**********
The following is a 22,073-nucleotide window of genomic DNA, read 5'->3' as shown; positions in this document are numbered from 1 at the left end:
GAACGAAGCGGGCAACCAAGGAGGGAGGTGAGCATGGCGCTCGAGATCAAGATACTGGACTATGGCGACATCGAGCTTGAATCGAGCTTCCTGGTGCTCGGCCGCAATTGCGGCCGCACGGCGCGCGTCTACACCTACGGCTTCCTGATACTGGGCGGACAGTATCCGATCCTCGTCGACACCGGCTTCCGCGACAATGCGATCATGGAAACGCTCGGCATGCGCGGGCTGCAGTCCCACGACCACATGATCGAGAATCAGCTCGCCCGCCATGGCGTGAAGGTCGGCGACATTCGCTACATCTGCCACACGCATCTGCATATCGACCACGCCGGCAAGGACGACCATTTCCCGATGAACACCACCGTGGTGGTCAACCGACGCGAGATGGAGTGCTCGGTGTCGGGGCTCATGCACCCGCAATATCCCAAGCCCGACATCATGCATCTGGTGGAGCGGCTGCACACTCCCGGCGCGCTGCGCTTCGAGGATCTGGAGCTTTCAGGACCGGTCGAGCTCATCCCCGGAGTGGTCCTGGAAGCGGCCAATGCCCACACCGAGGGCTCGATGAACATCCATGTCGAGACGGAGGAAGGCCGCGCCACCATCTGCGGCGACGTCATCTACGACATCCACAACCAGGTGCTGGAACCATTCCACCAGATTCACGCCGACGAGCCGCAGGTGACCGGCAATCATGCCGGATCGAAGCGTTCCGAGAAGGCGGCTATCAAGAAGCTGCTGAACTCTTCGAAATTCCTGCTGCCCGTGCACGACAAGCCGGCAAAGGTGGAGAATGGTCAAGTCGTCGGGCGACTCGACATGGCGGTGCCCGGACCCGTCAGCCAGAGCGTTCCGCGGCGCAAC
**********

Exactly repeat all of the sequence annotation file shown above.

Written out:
The following is a 22,073-nucleotide window of genomic DNA, read 5'->3' as shown; positions in this document are numbered from 1 at the left end:
GAACGAAGCGGGCAACCAAGGAGGGAGGTGAGCATGGCGCTCGAGATCAAGATACTGGACTATGGCGACATCGAGCTTGAATCGAGCTTCCTGGTGCTCGGCCGCAATTGCGGCCGCACGGCGCGCGTCTACACCTACGGCTTCCTGATACTGGGCGGACAGTATCCGATCCTCGTCGACACCGGCTTCCGCGACAATGCGATCATGGAAACGCTCGGCATGCGCGGGCTGCAGTCCCACGACCACATGATCGAGAATCAGCTCGCCCGCCATGGCGTGAAGGTCGGCGACATTCGCTACATCTGCCACACGCATCTGCATATCGACCACGCCGGCAAGGACGACCATTTCCCGATGAACACCACCGTGGTGGTCAACCGACGCGAGATGGAGTGCTCGGTGTCGGGGCTCATGCACCCGCAATATCCCAAGCCCGACATCATGCATCTGGTGGAGCGGCTGCACACTCCCGGCGCGCTGCGCTTCGAGGATCTGGAGCTTTCAGGACCGGTCGAGCTCATCCCCGGAGTGGTCCTGGAAGCGGCCAATGCCCACACCGAGGGCTCGATGAACATCCATGTCGAGACGGAGGAAGGCCGCGCCACCATCTGCGGCGACGTCATCTACGACATCCACAACCAGGTGCTGGAACCATTCCACCAGATTCACGCCGACGAGCCGCAGGTGACCGGCAATCATGCCGGATCGAAGCGTTCCGAGAAGGCGGCTATCAAGAAGCTGCTGAACTCTTCGAAATTCCTGCTGCCCGTGCACGACAAGCCGGCAAAGGTGGAGAATGGTCAAGTCGTCGGGCGACTCGACATGGCGGTGCCCGGACCCGTCAGCCAGAGCGTTCCGCGGCGCAAC